Luckily then, I had a master to learn from and we went off into the garage, leant over a dustbin, and started to pull the feathers from the body while trying to not to tear the skin (not easy). I don't seem to be that squeamish about handling dead birds, in fact live birds freak me out more. Chopping off the head, wings and feet was a pretty painless task, and actually getting my hand into the bird and pulling out the digestive tract was also fairly simple, if a little smelly. The most time consuming task was removing all the tiny hairs and feathers that remain on the pheasant after the bigger feathers have been removed for which a steady hand, a pair of tweezers, and tons of patience is required.
Pheasant meat is notorious for drying out while cooking so I decided to pot roast my hen and make a creamy mushroom sauce with the juices.
Apart from the need to cover it off for the course, I'm really glad I learnt how to pluck and draw a pheasant. In the event of a war and food becoming scarce, I'll be able to hang out with Ray Mears and live off the land.
Posted by Pete at 10:28
Wednesday, 2 January 2008
It's not a word to be used lightly. Ben Hur is an epic. The Iliad is an epic. Villa's 4-4 draw with Chelski on Boxing Day was an epic. Epics are filled with challenges to be faced, triumphs over adversity, and occasional lessons in car waxing by wise Japanese mentors.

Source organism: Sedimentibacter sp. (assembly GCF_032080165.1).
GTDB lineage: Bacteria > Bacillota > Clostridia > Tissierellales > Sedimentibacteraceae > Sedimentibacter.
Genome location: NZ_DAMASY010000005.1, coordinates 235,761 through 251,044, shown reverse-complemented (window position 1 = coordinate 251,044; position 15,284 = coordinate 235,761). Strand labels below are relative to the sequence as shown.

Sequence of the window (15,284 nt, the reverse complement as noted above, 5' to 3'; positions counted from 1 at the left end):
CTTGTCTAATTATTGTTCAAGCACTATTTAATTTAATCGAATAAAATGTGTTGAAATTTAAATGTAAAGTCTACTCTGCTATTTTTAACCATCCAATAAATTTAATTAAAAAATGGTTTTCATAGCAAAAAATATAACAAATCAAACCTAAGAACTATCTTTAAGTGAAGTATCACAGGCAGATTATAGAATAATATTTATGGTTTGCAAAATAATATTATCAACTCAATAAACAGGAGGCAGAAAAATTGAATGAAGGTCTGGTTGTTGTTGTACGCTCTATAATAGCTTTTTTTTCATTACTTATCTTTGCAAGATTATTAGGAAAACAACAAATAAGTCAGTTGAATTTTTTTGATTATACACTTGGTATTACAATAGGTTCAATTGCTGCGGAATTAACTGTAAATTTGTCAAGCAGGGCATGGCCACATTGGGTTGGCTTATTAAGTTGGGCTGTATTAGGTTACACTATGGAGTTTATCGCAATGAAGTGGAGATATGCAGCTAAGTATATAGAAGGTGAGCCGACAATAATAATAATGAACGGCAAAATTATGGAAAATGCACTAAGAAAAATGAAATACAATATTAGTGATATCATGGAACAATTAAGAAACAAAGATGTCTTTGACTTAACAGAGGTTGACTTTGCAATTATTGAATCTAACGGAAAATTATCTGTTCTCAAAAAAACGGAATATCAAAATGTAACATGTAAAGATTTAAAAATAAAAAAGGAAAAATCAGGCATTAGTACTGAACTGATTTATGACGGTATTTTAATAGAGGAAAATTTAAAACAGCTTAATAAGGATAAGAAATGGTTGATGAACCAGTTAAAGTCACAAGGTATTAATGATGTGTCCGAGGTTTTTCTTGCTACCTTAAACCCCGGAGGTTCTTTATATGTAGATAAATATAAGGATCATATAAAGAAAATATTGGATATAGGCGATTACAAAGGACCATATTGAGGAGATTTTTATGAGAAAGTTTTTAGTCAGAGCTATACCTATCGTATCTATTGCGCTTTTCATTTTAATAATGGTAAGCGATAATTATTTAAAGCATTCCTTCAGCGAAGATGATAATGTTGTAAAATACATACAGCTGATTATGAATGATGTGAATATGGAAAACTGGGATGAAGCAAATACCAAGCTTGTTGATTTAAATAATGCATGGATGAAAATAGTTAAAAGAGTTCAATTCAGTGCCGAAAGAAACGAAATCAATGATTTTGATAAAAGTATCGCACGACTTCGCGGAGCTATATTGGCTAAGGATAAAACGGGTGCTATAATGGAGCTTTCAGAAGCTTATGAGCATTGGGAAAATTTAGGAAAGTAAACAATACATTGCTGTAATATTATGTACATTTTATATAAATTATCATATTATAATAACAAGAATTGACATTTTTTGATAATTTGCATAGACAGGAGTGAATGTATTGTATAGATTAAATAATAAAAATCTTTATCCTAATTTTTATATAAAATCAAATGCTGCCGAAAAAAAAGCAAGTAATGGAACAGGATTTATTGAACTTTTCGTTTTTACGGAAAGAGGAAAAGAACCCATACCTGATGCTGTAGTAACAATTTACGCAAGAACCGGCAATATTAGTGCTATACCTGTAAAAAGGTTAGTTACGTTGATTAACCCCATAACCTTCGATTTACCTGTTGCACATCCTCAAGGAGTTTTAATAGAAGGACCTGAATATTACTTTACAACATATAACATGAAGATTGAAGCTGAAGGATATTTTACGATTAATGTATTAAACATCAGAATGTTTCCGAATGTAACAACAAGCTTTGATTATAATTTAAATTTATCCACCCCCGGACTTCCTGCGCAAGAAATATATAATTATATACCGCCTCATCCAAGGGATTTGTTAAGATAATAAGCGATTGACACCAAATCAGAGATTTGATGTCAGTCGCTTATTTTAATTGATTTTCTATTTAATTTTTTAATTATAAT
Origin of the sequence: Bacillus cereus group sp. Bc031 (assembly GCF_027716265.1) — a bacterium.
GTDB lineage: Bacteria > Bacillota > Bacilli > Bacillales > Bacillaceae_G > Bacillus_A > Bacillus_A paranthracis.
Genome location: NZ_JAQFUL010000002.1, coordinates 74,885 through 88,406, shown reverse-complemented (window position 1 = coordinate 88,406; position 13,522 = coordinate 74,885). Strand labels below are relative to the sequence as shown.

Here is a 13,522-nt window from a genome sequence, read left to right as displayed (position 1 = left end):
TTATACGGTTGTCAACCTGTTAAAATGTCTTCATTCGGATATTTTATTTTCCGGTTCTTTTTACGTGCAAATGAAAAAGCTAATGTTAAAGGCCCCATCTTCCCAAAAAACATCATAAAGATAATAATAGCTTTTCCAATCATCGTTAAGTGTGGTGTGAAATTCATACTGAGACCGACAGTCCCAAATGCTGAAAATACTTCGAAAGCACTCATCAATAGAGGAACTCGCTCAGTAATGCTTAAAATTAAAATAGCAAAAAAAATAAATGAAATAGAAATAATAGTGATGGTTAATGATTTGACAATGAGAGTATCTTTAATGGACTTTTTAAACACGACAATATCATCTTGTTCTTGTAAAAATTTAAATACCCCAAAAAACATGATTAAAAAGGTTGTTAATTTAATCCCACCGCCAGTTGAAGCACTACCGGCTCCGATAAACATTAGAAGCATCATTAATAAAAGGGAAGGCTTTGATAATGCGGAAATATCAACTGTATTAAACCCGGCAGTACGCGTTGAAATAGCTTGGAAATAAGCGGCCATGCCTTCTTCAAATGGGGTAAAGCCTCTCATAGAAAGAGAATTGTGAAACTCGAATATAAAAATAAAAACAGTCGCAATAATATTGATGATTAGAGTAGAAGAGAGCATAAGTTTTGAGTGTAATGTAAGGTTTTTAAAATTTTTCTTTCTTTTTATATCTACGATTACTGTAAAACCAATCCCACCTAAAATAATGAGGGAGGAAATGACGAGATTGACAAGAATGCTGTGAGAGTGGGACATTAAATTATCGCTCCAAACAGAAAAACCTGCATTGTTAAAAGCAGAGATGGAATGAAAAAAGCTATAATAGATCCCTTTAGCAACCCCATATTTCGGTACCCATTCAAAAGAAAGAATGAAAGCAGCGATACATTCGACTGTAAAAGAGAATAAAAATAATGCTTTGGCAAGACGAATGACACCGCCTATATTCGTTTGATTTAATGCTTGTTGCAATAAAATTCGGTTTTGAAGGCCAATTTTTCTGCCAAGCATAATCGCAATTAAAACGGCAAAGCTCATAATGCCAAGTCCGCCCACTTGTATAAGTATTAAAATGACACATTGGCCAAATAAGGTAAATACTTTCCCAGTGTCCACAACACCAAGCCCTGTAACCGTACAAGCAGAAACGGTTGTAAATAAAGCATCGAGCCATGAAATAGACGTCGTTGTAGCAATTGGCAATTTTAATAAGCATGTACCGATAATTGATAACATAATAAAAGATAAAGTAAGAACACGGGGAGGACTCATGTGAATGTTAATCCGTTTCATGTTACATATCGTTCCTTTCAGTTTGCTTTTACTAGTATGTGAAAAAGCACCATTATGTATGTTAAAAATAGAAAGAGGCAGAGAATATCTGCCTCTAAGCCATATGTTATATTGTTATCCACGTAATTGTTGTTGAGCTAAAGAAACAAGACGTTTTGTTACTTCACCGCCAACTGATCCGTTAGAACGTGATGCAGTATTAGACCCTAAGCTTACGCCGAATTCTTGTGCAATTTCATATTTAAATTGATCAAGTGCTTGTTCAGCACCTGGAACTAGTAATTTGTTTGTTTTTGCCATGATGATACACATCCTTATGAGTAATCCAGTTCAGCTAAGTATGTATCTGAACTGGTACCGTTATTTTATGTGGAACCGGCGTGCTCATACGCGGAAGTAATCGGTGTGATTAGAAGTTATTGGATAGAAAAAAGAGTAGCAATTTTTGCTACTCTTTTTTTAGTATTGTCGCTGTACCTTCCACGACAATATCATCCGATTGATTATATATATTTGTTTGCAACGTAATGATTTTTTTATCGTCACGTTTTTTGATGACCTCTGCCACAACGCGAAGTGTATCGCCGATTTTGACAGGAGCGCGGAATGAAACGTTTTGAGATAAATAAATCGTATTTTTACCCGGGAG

Heston Blumenthal's Peking Duck recipe is epic. If these were ancient times, the Oracle of Delphi may well have given Hercules the choice of capturing Cerberus alive or making Peking Duck as his twelfth labour. Deal of no deal? No deal. Cerberus was a puppy in comparison.
It's Wednesday 2nd January 2008. I'm off the saline drip and out of the Bacofoil blanket. Light beads of sweat are still clustering around my temples but the worst of the palpitations are over. They say I may never be the same again, that the nightmares may persist into old age, that I may wake up in the middle of the night screaming about ice filtration. Please Mummy, let the pain stop. Bring back yeast and puff pastry. All is forgiven.
Here is my story. Let us never speak of it again.
Saturday 29th December and it's the first of several shopping trips. I visit See Woo to pick up some Chinese ingredients including maltose, mushrooms, won ton wrappers, and frozen pancakes. I pass the ducks, hanging all bronzed and ready to eat. How easy it would be to just buy one for £8, chop it up, and serve it to our guests. I continue walking, laughing at such a ridiculous thought. A wizened old Chinese lady looks at me strangely and i eyeball her right back. She cackles to herself, her demented rictus further wrinkling her wafery skin. She knows something that I don't.
I pick up two Taste the Difference ducks at Sainsburys for £10.53 each. This meal might bankrupt me as well as mentally and physically destroy me. Oh well. What need is there for money in an asylum. We head into London to spend my Pages voucher but they only have giant pressure cookers for sale. We watch a rubbish French film at the Curzon with no plotline or entertainment value and then we head home without a pressure cooker knowing the stock needs to be started early on Sunday morning and the first mild panic begins to set it.